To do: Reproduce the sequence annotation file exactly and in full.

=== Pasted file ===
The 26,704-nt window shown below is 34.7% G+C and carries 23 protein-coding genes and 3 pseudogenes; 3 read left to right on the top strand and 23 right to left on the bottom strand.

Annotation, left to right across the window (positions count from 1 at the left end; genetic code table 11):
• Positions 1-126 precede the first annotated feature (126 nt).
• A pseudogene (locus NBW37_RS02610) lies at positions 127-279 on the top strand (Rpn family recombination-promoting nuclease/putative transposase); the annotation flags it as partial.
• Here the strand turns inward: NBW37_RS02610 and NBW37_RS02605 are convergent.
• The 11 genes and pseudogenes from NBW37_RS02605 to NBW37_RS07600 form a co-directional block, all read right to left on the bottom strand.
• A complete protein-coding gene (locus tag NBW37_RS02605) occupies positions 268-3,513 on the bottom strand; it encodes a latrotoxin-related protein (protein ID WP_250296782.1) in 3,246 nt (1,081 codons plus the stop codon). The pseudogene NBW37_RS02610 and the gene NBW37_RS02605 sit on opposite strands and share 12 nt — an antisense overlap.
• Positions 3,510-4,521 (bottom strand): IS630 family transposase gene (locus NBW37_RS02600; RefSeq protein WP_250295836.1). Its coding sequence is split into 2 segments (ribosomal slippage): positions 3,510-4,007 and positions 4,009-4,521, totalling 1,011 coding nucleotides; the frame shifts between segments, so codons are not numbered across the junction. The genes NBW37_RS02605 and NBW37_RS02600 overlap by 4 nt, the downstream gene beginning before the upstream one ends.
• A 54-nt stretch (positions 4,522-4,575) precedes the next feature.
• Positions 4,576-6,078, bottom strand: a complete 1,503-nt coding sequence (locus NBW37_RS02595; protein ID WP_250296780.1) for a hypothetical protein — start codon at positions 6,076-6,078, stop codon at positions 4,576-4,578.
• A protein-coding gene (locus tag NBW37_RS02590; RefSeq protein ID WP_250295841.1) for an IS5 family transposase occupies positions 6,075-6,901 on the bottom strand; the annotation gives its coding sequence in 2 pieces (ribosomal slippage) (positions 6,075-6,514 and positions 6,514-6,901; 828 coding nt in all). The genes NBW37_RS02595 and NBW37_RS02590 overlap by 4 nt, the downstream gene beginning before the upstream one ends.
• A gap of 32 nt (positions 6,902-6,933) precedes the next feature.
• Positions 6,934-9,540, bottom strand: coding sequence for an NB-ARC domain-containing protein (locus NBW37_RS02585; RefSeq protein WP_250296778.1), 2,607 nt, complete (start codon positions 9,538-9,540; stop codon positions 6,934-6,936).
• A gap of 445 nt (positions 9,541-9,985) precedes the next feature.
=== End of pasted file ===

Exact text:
The 26,704-nt window shown below is 34.7% G+C and carries 23 protein-coding genes and 3 pseudogenes; 3 read left to right on the top strand and 23 right to left on the bottom strand.

Annotation, left to right across the window (positions count from 1 at the left end; genetic code table 11):
• Positions 1-126 precede the first annotated feature (126 nt).
• A pseudogene (locus NBW37_RS02610) lies at positions 127-279 on the top strand (Rpn family recombination-promoting nuclease/putative transposase); the annotation flags it as partial.
• Here the strand turns inward: NBW37_RS02610 and NBW37_RS02605 are convergent.
• The 11 genes and pseudogenes from NBW37_RS02605 to NBW37_RS07600 form a co-directional block, all read right to left on the bottom strand.
• A complete protein-coding gene (locus tag NBW37_RS02605) occupies positions 268-3,513 on the bottom strand; it encodes a latrotoxin-related protein (protein ID WP_250296782.1) in 3,246 nt (1,081 codons plus the stop codon). The pseudogene NBW37_RS02610 and the gene NBW37_RS02605 sit on opposite strands and share 12 nt — an antisense overlap.
• Positions 3,510-4,521 (bottom strand): IS630 family transposase gene (locus NBW37_RS02600; RefSeq protein WP_250295836.1). Its coding sequence is split into 2 segments (ribosomal slippage): positions 3,510-4,007 and positions 4,009-4,521, totalling 1,011 coding nucleotides; the frame shifts between segments, so codons are not numbered across the junction. The genes NBW37_RS02605 and NBW37_RS02600 overlap by 4 nt, the downstream gene beginning before the upstream one ends.
• A 54-nt stretch (positions 4,522-4,575) precedes the next feature.
• Positions 4,576-6,078, bottom strand: a complete 1,503-nt coding sequence (locus NBW37_RS02595; protein ID WP_250296780.1) for a hypothetical protein — start codon at positions 6,076-6,078, stop codon at positions 4,576-4,578.
• A protein-coding gene (locus tag NBW37_RS02590; RefSeq protein ID WP_250295841.1) for an IS5 family transposase occupies positions 6,075-6,901 on the bottom strand; the annotation gives its coding sequence in 2 pieces (ribosomal slippage) (positions 6,075-6,514 and positions 6,514-6,901; 828 coding nt in all). The genes NBW37_RS02595 and NBW37_RS02590 overlap by 4 nt, the downstream gene beginning before the upstream one ends.
• A gap of 32 nt (positions 6,902-6,933) precedes the next feature.
• Positions 6,934-9,540, bottom strand: coding sequence for an NB-ARC domain-containing protein (locus NBW37_RS02585; RefSeq protein WP_250296778.1), 2,607 nt, complete (start codon positions 9,538-9,540; stop codon positions 6,934-6,936).
• A gap of 445 nt (positions 9,541-9,985) precedes the next feature.